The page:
If you’re familiar at all with so-called Havana syndrome — the mysterious swath of neural disorders affecting a growing number of U.S. diplomats working abroad — you’re probably familiar with some of the wild speculation surrounding the potential source of the illness. At least for now, we can take microwave weapons off the list of potential suspects, according to an internal U.S. State Department scientific review that was obtained by BuzzFeed News.
The report was completed in 2018 by JASON, a shadowy science advisory group that works with multiple branches of the government, including the Pentagon, which has become increasingly concerned about the mystery illness striking members in its ranks. That agency also recently joined the ranks of the individual task forces investigating potential ties between nausea, headaches, and dizziness that diplomats were feeling with a potential microwave weapon. And after years of experts in the field pointing out how scientifically and logistically impossible a weapon like this would be, it seems like the fed’s own advisory committee agrees.
“No plausible single source of energy (neither radio/microwaves nor sonic) can produce both the recorded audio/video signals and the reported medical effects,” the JASON report noted. “We believe the recorded sounds are mechanical or biological in origin, rather than electronic.”
Their best guess for the sound that officials tied to some attack by a foreign power? Crickets. Specifically, the Indies short-tailed cricket, according to the JASON report. As for why mass cricket calls might be causing dizziness and nausea among diplomats, the report puts it down to “psychogenic” effects. In other words, while the neurological effects might be real, their source is psychological.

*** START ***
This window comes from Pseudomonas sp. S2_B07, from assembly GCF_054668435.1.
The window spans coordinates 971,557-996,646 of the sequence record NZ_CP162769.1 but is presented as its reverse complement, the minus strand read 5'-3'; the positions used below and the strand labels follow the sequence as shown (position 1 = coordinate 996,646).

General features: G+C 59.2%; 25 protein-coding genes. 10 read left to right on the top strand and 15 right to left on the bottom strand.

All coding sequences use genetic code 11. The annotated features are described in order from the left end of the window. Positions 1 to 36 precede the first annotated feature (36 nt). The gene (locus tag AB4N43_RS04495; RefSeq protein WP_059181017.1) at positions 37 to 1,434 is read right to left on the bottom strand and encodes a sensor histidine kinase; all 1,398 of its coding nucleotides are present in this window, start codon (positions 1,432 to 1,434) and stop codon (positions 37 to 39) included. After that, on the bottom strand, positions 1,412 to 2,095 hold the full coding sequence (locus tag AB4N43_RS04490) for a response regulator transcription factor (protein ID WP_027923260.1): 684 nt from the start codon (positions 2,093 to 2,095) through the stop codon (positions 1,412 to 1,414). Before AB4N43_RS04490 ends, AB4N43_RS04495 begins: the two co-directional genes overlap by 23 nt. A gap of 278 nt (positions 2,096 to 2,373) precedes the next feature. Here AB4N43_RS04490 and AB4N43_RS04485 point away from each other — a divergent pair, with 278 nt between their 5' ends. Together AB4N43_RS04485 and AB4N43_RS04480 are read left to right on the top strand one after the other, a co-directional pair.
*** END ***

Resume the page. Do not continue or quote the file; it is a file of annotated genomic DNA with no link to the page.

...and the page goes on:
In order to arrive at their conclusion, the JASON researchers compared the mobile phone recordings taken by one Havana syndrome-sufferer — along with eight additional records of audio incidents that preceded Havana syndrome cases — and compared the sounds they were hearing with recordings from various insects. And this isn’t even the first time that people have been able to pinpoint these sounds as distinctly cricket-like; in 2019, two researchers working off recordings pawned from the Associated Press came to the same conclusion.
Meanwhile, JASON’s report rules out microwave- or ultrasound-based weaponry as potential culprits because… the sounds didn’t match the frequencies either of those tools would make.
Of course, this report was written in 2018, and it clearly hasn’t stopped senior U.S. officials from touting out the microwave theory anyway in the years since. But the sooner we come around to accepting how infeasible these weapons are, the sooner we can put more resources towards giving these victims the help they deserve.
Correction: A previous headline stated that crickets were the likely source of the syndrome, which is incorrect. The crickets are the source of the sound linked to the syndrome. We regret the error.
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